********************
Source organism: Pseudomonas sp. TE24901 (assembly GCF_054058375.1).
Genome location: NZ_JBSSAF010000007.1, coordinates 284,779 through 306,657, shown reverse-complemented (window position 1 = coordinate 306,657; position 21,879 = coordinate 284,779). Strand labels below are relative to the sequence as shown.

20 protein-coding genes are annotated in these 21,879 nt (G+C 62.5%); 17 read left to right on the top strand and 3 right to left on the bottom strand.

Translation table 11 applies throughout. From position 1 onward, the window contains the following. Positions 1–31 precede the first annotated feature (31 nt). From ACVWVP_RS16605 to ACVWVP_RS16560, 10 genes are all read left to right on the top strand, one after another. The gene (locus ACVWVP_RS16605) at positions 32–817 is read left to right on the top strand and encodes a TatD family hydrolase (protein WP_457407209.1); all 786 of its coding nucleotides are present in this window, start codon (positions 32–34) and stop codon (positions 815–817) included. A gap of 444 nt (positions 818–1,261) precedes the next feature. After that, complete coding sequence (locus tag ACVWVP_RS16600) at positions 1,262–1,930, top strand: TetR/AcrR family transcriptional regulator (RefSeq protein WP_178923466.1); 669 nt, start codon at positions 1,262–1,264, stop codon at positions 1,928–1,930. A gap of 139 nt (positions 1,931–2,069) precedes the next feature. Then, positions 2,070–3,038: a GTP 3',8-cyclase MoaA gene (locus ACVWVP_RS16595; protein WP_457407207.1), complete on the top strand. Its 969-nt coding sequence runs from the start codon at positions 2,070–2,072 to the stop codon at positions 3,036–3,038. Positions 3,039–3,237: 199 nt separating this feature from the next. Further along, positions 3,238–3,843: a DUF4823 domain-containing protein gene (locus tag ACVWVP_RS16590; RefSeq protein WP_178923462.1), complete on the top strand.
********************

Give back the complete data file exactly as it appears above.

Source organism: Pseudomonas sp. TE24901 (assembly GCF_054058375.1).
Genome location: NZ_JBSSAF010000007.1, coordinates 284,779 through 306,657, shown reverse-complemented (window position 1 = coordinate 306,657; position 21,879 = coordinate 284,779). Strand labels below are relative to the sequence as shown.

20 protein-coding genes are annotated in these 21,879 nt (G+C 62.5%); 17 read left to right on the top strand and 3 right to left on the bottom strand.

Translation table 11 applies throughout. From position 1 onward, the window contains the following. Positions 1–31 precede the first annotated feature (31 nt). From ACVWVP_RS16605 to ACVWVP_RS16560, 10 genes are all read left to right on the top strand, one after another. The gene (locus ACVWVP_RS16605) at positions 32–817 is read left to right on the top strand and encodes a TatD family hydrolase (protein WP_457407209.1); all 786 of its coding nucleotides are present in this window, start codon (positions 32–34) and stop codon (positions 815–817) included. A gap of 444 nt (positions 818–1,261) precedes the next feature. After that, complete coding sequence (locus tag ACVWVP_RS16600) at positions 1,262–1,930, top strand: TetR/AcrR family transcriptional regulator (RefSeq protein WP_178923466.1); 669 nt, start codon at positions 1,262–1,264, stop codon at positions 1,928–1,930. A gap of 139 nt (positions 1,931–2,069) precedes the next feature. Then, positions 2,070–3,038: a GTP 3',8-cyclase MoaA gene (locus ACVWVP_RS16595; protein WP_457407207.1), complete on the top strand. Its 969-nt coding sequence runs from the start codon at positions 2,070–2,072 to the stop codon at positions 3,036–3,038. Positions 3,039–3,237: 199 nt separating this feature from the next. Further along, positions 3,238–3,843: a DUF4823 domain-containing protein gene (locus tag ACVWVP_RS16590; RefSeq protein WP_178923462.1), complete on the top strand.